Author Archives: Rabbi Joshua E. Plaut

About Rabbi Joshua E. Plaut

Rabbi Joshua Eli Plaut, PhD is Executive Director of American Friends of Rabin Medical Center, representing Israel's premier hospital in the USA. He is a historian, photo-ethnographer, and cultural anthropologist, and is the author of the forthcoming book, Silent Night: Being Jewish at Christmas Time in America: Proclaiming Identity in the Face of Seasonal Marginality.

Eastern European Jews & Christmas

Jews in Eastern Europe generally spent Christmas Eve and Day in the safety of their homes. In certain places, Christian authorities actually prohibited Jews from appearing in public places during the Christian high holidays, so Jewish schools and synagogues were closed. In other places, Christians attacked Jews on Christmas, thus staying home was encouraged for security reasons. Fearing that Jewish students would be attacked on the way to study, rabbis prohibited Jewish students from leaving home to study Torah. Torah study was also prohibited because Jesus, in his youth, engaged in religious study; thus the medieval rabbis prohibited the activity lest it lend merit to Jesus. 

Tales of Jesuschess and cards

Over the centuries Jews developed customary Christmas activities. Certain East European Jews covertly read Ma’se Talui (The Tales of the Crucifix), a secret scroll containing derogatory versions of the birth of Jesus. Such legends are part of a genre of Jewish legends called Toledot Yeshu (History of Jesus). These legends first appeared in Hebrew in the thirteenth century (with possible earlier renditions written in Aramaic) and circulated in different versions throughout the Middle Ages. Toledot Yeshu describes Jesus as the illegitimate son of Mary by the Roman soldier Panthera. According to these tales, Jesus’ powers derived from black magic, and his death was a shameful one.

Cards & Chess

Christmas was also a popular time for Jewish card playing, which stands out in light of traditional rabbinic condemnation of gambling and betting. Indeed, in the Middle Ages many measures were devised to suppress card playing, including communal restrictions (takanot), and literary satires.

According to Israel Abrahams in his book Jewish Life in the Middle Ages, some Jews took personal vows to abstain from card playing. Examples of such oaths exist in most ethical and ritual books dating from the beginning of the fifteenth century. One example reads as follows:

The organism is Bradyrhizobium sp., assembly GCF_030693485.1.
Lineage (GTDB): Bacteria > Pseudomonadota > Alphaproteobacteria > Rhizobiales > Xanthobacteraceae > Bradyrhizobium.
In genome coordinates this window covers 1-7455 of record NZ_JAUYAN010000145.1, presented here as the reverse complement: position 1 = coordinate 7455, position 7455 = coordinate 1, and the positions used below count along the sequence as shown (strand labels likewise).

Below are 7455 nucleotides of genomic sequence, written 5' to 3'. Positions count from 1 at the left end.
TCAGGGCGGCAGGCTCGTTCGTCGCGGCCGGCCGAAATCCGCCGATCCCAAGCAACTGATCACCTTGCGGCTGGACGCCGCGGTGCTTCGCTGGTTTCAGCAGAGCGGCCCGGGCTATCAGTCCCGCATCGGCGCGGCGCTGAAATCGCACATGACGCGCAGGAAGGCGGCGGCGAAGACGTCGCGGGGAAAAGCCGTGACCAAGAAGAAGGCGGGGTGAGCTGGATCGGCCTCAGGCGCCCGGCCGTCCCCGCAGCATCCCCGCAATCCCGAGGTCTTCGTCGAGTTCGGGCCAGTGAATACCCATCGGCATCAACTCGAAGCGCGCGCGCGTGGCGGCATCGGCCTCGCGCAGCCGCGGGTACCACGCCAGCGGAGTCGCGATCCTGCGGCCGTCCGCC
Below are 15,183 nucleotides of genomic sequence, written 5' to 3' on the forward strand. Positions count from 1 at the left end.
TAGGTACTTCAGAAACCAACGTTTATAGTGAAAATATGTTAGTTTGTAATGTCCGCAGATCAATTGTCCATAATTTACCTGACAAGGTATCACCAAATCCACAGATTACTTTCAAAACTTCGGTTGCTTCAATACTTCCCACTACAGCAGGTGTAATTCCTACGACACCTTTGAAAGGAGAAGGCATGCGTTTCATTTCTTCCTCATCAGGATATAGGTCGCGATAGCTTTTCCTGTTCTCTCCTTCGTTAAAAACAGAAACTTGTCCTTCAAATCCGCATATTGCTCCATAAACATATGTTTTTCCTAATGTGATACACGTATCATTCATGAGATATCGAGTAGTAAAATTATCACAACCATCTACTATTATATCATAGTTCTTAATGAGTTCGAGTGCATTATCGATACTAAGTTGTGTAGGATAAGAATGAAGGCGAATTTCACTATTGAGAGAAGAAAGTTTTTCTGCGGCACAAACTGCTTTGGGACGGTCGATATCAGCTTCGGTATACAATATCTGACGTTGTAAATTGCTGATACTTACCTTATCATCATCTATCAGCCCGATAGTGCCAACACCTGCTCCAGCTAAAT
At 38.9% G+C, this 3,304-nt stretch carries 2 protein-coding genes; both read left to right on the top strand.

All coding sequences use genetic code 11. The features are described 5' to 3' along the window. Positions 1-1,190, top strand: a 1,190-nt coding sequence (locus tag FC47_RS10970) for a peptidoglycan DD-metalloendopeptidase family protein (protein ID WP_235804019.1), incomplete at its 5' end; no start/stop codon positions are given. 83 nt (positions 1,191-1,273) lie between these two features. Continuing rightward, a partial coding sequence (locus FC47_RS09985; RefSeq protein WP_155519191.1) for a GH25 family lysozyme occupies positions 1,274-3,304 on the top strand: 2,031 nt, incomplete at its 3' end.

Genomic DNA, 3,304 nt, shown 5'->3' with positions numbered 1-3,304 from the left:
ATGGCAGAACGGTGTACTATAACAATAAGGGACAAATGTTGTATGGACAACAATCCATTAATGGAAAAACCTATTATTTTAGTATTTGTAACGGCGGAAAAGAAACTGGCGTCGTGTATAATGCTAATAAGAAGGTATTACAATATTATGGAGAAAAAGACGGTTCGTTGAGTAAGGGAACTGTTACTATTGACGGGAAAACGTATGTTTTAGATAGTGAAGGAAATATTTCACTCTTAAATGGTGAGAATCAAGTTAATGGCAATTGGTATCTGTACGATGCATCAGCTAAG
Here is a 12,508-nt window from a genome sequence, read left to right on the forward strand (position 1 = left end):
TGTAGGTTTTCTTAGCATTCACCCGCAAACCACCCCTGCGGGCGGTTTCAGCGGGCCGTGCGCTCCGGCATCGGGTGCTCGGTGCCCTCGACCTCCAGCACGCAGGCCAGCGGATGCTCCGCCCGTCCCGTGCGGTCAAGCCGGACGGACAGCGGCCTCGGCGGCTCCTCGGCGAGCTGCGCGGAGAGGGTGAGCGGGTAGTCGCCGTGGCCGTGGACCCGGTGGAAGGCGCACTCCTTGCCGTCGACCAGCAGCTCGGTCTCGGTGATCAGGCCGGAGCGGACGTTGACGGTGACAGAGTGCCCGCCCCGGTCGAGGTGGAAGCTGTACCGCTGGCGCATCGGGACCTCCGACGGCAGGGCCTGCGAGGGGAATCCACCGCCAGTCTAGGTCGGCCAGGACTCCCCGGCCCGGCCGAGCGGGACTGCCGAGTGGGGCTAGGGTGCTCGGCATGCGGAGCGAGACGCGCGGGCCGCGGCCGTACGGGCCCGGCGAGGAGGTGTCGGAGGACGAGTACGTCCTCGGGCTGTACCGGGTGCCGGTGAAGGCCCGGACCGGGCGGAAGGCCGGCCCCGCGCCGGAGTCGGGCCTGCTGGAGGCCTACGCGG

“May this be for a good memory, Amen! At the twenty-third hour of the beginning of April, 1491, the undersigned received upon himself by oath on the Ten Commandments that he would not play any game, nor incite another to play for him, with the exception of draughts or chess, and this oath shall have force for ten full years.”

Jews & Christmas

For the majority of Americans, December 25 is a time to celebrate the birth of Jesus, but for Jews it is a time to consider ones relationship to the wider society. Some Jews have chosen to adopt the Yuletide festivities. Some have emphatically rejected the rituals and symbols of Christmas. Still others have sought ways to meld Christmas and Hanukkah. Christmas, in effect, has become a prism through which Jews can view how living in this land of freedom has shaped our religion, culture, and identity.  

Background: Europe 

For centuries, the Jews of Central and Eastern Europe feared Christmas-time. At any other time, pious Jews would be studying Torah in the synagogue, but not on Christmas. Wary of being attacked in the street, they took refuge in their homes, playing cards or chess with their families.

christmas treeThe story was different in Western Europe, where, for the Jewish elite, holiday symbols–such as the Christmas tree–signified secular inclusion in society. Affluent German Jews often posed for portraits with their extended families in front of elaborately decorated Christmas trees. The Viennese socialite Fanny Arnstein, a co-founder of the Music Society of Austria, was among the first Jews to introduce a Christmas tree into the home, an act also practiced by none other than the father of modern Zionism, Theodor Herzl. Indeed, after Herzl completed his seminal book on Zionism in 1895, Vienna’s Chief Rabbi visited him at his home during the month of December. This historically significant meeting took place with a Christmas tree in view.

In Berlin, the great scholar of Jewish mysticism, Gershom Scholem, grew up in a home that celebrated Christmas “with roast goose or hare, a decorated Christmas tree which my mother bought at the market by St. Peter’s Church, and the big distribution of presents for servants, relatives, and friends…An aunt who played the piano treated our cook and servant girl to ‘Silent Night, Holy Night.'” These celebrations, Scholem believed, reflected the view that Christmas was “a German national festival, in the celebration of which we joined not as Jews but as Germans.” As a young adult, Scholem would reject his family’s celebration and, instead, attend a Maccabee ball for single Jews in Berlin–a matchmaking idea that has as its modern counterpart the Matzo Ball, a party for Jewish singles held in cities throughout North America.